You won’t be able to check it on the options list anytime soon, but Chevrolet’s recent demonstration of how Google Glass can connect with the C7 Corvette Stingray and turn into a head-up display shows just how much high-tech potential there is to be tapped in the coming years in the automotive world.
Chevy demonstrated at CES 2014 how its Glass app allows Google Glass to show real-time stats like speed, gear, engine RPM, and G-force that it picks up via the Stingray’s LTE connection.
Reports say that the Chevy/Google app doesn’t show data as fast as Chevy’s own Performance Data Recorder to be offered as an option on the 2015 Stingray since the info first has to go through Chevy’s servers via the car’s LTE connection and then come back to Glass via Google’s Mirror API. After connecting to the mobile hotspot of the vehicle, Glass shows two screens of performance stats.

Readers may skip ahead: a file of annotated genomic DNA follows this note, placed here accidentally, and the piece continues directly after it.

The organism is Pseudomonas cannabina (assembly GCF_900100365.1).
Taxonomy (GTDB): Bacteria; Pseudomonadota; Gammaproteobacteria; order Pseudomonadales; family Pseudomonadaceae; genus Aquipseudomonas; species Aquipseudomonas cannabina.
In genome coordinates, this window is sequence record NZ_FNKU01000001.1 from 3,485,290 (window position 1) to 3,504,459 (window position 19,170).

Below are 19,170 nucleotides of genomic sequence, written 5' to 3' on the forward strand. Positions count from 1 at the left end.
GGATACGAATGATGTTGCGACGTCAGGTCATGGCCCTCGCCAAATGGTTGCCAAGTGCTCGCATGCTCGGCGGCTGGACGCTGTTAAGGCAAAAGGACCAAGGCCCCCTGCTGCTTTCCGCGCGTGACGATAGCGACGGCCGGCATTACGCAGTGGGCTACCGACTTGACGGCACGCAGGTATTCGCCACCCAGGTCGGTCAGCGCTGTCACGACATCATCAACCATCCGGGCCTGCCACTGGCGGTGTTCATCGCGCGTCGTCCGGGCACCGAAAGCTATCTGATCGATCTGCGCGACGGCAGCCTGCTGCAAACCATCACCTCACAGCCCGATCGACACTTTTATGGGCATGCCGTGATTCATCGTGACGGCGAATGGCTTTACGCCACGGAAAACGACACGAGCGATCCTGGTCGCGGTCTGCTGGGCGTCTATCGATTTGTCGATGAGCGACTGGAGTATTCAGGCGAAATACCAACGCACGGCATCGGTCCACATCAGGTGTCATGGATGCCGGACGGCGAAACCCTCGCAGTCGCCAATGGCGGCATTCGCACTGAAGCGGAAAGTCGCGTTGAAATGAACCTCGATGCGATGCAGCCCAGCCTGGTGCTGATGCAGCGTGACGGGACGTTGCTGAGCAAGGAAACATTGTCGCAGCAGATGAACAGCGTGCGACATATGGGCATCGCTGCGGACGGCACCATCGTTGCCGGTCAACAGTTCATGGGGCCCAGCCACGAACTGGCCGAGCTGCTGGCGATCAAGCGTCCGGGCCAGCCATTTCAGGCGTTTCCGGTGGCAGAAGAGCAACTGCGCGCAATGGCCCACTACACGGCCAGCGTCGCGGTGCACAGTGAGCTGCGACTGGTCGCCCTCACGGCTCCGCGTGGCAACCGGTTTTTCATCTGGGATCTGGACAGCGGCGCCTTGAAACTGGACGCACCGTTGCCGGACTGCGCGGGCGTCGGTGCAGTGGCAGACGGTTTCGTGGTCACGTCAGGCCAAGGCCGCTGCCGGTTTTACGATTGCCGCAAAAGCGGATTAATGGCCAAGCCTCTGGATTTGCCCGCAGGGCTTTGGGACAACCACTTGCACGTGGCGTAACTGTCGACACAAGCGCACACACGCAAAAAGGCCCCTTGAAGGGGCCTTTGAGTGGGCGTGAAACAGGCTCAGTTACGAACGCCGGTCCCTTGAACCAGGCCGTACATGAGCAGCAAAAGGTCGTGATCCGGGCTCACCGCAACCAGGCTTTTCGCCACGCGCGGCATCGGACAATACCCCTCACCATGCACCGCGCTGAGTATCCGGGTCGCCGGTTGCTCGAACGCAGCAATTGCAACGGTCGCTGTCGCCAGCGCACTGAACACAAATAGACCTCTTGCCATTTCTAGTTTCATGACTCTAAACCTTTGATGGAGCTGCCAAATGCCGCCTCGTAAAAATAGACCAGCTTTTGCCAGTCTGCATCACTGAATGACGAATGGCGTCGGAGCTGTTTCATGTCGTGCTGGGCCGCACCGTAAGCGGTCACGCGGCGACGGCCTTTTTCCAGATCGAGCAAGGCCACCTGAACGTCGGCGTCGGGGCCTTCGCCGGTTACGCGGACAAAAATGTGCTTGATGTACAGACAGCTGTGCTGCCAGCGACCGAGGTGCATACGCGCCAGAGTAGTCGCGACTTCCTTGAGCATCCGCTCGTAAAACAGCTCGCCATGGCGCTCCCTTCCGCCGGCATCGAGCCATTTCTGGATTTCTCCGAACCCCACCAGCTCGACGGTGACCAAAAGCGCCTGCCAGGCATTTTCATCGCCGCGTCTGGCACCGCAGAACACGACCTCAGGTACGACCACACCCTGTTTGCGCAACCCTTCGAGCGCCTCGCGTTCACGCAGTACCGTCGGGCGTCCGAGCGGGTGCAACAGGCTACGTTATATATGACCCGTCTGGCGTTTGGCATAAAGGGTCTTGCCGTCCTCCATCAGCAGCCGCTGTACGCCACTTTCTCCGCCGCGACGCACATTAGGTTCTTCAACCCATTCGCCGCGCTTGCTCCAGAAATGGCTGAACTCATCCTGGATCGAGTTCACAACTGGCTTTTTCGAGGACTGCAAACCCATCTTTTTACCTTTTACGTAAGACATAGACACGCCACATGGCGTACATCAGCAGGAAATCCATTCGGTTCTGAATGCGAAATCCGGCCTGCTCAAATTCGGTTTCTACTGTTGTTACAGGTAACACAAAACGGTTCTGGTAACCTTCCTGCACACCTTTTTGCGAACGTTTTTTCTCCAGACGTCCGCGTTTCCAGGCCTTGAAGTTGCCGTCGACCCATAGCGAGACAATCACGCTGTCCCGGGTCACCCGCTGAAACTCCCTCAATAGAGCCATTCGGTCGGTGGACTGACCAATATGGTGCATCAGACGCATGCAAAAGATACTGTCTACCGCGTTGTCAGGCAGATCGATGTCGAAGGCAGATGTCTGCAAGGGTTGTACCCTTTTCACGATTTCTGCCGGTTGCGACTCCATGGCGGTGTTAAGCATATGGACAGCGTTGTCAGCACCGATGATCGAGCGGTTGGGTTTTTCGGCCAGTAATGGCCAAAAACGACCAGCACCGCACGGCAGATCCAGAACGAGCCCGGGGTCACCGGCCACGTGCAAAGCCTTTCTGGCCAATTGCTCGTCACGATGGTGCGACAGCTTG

GM says the Chevy/Glass partnership is “purely conceptual” now, but that the system works so well already in these early stages is definitely a good sign for technophiles. In fact, a Chevy spokesman says it took just three days for them to come up with the app.
There is already some concern over the system being a safety distraction for the driver, and Chevrolet itself admits that the Chevy/Glass app holds more promise for the passenger in the car as a way to keep up with what the driver’s doing next to him.
[VIDEO] Chevrolet Introduces the 2015 Corvette’s Performance Data Recorder at CES
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